Published: Sat, March 04, 2017
Worldwide | By Sean Reid

Scottish nationalists treat politics like a game, says May

Scottish nationalists treat politics like a game, says May

"Theresa May is guilty of mind-boggling hypocrisy - it is her government's constitutional obsession with a hard Brexit which is directly threatening Scottish jobs and livelihoods", he said.

Theresa May might not have actually said the word "referendum" in her speech to the Scottish Conservative party conference in Glasgow, but the prospect of another vote on the possible break-up of the United Kingdom is clearly weighing heavily on the Prime Minister's mind.

"The economic case for the union has never been stronger", May told her Conservative Party's Scottish conference in Glasgow.

"Our aim will be to achieve the most effective arrangements to maintain and strengthen the United Kingdom, while also respecting the devolution settlements, and we will work constructively with the devolved administrations on that basis".

"Politics is not a game and the management of devolved public services in Scotland is too important to be neglected", she will say, according to advance extracts released by her office.

She added: "We need to be equally determined to ensure that the truth about our United Kingdom is heard loudly and clearly".

Sturgeon said on Friday that British ministers had "refused to seriously engage" with Scotland, offering a "brick wall of Tory intransigence". "The SNP are playing politics like it is a game, but it is not a game".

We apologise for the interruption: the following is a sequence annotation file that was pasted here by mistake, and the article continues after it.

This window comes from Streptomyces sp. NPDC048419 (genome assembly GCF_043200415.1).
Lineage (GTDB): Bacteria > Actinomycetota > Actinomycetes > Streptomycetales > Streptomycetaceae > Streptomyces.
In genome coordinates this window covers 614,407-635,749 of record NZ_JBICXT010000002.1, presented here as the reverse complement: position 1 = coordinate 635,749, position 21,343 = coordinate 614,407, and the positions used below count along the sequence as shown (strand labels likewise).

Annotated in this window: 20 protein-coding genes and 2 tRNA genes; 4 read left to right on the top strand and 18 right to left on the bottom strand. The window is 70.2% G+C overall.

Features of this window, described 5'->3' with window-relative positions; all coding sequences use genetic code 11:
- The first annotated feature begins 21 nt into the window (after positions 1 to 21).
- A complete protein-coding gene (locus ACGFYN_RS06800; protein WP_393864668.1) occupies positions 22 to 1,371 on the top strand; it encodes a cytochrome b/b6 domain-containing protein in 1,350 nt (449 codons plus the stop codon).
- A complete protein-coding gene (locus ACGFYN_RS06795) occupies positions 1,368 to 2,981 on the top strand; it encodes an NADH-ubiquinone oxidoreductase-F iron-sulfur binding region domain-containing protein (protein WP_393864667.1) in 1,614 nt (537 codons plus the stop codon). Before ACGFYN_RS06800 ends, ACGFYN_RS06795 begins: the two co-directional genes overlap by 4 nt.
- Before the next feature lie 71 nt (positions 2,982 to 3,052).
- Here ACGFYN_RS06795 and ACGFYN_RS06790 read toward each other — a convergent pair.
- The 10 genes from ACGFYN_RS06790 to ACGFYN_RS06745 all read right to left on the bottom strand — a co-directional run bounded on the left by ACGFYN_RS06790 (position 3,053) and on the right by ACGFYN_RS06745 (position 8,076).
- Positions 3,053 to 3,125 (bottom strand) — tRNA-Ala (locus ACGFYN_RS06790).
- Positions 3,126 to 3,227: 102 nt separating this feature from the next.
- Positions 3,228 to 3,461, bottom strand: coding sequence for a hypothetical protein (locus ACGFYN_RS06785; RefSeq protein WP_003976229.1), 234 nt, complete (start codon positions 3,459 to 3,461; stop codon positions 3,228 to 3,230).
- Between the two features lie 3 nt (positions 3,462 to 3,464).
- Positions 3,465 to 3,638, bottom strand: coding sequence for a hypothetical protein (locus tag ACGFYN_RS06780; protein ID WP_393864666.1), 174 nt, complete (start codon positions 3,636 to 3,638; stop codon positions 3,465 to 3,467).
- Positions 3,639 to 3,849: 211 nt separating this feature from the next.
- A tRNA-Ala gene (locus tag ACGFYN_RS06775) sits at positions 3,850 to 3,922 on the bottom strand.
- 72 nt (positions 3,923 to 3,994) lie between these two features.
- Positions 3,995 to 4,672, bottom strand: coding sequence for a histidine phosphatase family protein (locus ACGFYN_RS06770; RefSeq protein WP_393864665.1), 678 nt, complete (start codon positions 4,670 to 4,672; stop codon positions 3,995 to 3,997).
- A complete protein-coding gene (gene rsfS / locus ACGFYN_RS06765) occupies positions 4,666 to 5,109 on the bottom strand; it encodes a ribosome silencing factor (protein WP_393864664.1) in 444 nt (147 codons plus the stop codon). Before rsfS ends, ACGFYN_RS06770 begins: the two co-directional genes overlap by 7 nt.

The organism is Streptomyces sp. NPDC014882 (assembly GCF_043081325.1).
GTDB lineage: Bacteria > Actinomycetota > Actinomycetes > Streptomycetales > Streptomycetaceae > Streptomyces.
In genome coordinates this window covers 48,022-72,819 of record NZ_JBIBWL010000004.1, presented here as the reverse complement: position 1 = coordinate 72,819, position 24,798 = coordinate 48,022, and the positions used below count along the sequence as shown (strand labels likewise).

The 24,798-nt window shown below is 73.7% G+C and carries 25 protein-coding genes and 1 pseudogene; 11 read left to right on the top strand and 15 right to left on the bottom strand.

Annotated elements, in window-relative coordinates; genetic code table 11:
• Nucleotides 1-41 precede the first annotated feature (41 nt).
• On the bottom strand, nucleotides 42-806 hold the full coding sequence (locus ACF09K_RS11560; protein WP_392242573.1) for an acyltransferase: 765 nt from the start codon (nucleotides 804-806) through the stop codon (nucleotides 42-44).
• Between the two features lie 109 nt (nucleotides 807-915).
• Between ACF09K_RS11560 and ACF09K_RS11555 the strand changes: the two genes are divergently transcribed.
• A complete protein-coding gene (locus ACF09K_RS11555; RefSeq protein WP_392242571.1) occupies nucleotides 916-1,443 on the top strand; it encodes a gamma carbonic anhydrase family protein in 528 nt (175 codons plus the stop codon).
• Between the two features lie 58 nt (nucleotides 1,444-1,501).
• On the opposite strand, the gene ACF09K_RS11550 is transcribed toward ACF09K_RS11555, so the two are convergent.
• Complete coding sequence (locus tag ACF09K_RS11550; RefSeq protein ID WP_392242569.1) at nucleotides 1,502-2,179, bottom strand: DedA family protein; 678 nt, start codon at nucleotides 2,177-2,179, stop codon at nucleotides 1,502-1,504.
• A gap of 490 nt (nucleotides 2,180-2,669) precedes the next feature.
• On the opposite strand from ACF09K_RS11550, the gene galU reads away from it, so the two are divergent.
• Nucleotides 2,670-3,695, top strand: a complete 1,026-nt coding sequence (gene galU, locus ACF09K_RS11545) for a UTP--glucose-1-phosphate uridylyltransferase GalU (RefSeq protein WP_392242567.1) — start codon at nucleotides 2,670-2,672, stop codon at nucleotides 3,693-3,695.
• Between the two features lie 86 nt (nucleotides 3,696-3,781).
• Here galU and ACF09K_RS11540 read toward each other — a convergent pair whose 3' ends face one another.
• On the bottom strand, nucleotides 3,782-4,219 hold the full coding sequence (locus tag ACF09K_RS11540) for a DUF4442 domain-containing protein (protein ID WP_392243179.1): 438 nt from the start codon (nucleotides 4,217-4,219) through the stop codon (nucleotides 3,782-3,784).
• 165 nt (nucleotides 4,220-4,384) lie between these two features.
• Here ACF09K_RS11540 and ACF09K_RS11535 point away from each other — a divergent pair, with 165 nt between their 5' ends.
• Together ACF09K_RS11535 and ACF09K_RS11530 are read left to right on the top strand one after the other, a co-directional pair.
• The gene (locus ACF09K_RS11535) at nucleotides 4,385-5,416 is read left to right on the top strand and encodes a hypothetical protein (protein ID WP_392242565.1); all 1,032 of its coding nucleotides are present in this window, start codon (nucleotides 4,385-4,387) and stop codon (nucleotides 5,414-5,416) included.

ANDY BUCHANAN via Getty Images
Angus Robertson accused the PM of threatening Scottish jobs by pulling the country out of the EU
ANDY BUCHANAN via Getty Images Angus Robertson accused the PM of threatening Scottish jobs by pulling the country out of the EU

The No vote secured 55 per cent at the 2014 referendum.

"Issues like the state of the economy, reforming schools - education used to be such a great flagship for Scotland, but sadly in recent years we have seen that deteriorating".

"The SNP point out the importance of the European market to Scottish businesses", said May.

Ahead of the PM's speech, Ms Sturgeon said: "The Scottish Government's approach since the European Union referendum has been to offer compromise and to seek consensus at every turn".

The First Minister accused United Kingdom ministers of acting with "obstinacy and intransigence" by refusing to accept suggestions from their Scottish counterparts on Brexit negotiations. "Where we have spoken the language of consensus and cooperation, theirs has been the language of Westminster diktat". However, what May's speech gives us a glimpse of the approach her government will take should a second vote occur.

Scotland voted by 55 percent to 45 percent against independence in 2014 and that division roughly stayed the same through the end of previous year. Scottish Nationalist MPs accused Mrs May of a "power grab" after she dodged the question at Prime Minister's Questions yesterday (1 March).

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